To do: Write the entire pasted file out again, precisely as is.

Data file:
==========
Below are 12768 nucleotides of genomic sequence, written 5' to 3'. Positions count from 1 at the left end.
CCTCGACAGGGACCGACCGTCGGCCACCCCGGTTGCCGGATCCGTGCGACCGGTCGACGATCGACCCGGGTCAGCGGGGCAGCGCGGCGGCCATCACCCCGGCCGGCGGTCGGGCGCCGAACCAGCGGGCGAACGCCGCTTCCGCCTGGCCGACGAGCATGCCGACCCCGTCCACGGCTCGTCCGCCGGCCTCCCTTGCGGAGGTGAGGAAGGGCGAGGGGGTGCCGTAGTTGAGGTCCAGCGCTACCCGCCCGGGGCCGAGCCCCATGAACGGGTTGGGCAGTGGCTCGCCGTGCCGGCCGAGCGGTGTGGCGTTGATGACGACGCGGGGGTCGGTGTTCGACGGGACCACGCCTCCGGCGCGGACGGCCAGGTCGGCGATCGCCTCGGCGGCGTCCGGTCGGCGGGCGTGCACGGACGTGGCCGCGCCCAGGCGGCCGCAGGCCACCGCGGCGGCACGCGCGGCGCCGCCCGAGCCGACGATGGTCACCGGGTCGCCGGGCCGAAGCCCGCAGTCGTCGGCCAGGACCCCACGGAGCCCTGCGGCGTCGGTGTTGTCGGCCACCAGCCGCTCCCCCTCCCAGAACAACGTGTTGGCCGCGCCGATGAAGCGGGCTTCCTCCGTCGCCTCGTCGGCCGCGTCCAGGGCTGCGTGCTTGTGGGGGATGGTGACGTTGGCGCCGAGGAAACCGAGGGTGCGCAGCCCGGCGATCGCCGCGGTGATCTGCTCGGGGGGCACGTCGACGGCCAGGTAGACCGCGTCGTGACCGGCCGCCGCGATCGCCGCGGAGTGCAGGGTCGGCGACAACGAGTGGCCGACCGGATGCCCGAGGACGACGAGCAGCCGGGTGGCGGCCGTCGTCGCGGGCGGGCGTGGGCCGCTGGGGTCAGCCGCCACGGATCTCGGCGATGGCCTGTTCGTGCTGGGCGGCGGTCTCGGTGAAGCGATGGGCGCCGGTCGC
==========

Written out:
Below are 12768 nucleotides of genomic sequence, written 5' to 3'. Positions count from 1 at the left end.
CCTCGACAGGGACCGACCGTCGGCCACCCCGGTTGCCGGATCCGTGCGACCGGTCGACGATCGACCCGGGTCAGCGGGGCAGCGCGGCGGCCATCACCCCGGCCGGCGGTCGGGCGCCGAACCAGCGGGCGAACGCCGCTTCCGCCTGGCCGACGAGCATGCCGACCCCGTCCACGGCTCGTCCGCCGGCCTCCCTTGCGGAGGTGAGGAAGGGCGAGGGGGTGCCGTAGTTGAGGTCCAGCGCTACCCGCCCGGGGCCGAGCCCCATGAACGGGTTGGGCAGTGGCTCGCCGTGCCGGCCGAGCGGTGTGGCGTTGATGACGACGCGGGGGTCGGTGTTCGACGGGACCACGCCTCCGGCGCGGACGGCCAGGTCGGCGATCGCCTCGGCGGCGTCCGGTCGGCGGGCGTGCACGGACGTGGCCGCGCCCAGGCGGCCGCAGGCCACCGCGGCGGCACGCGCGGCGCCGCCCGAGCCGACGATGGTCACCGGGTCGCCGGGCCGAAGCCCGCAGTCGTCGGCCAGGACCCCACGGAGCCCTGCGGCGTCGGTGTTGTCGGCCACCAGCCGCTCCCCCTCCCAGAACAACGTGTTGGCCGCGCCGATGAAGCGGGCTTCCTCCGTCGCCTCGTCGGCCGCGTCCAGGGCTGCGTGCTTGTGGGGGATGGTGACGTTGGCGCCGAGGAAACCGAGGGTGCGCAGCCCGGCGATCGCCGCGGTGATCTGCTCGGGGGGCACGTCGACGGCCAGGTAGACCGCGTCGTGACCGGCCGCCGCGATCGCCGCGGAGTGCAGGGTCGGCGACAACGAGTGGCCGACCGGATGCCCGAGGACGACGAGCAGCCGGGTGGCGGCCGTCGTCGCGGGCGGGCGTGGGCCGCTGGGGTCAGCCGCCACGGATCTCGGCGATGGCCTGTTCGTGCTGGGCGGCGGTCTCGGTGAAGCGATGGGCGCCGGTCGC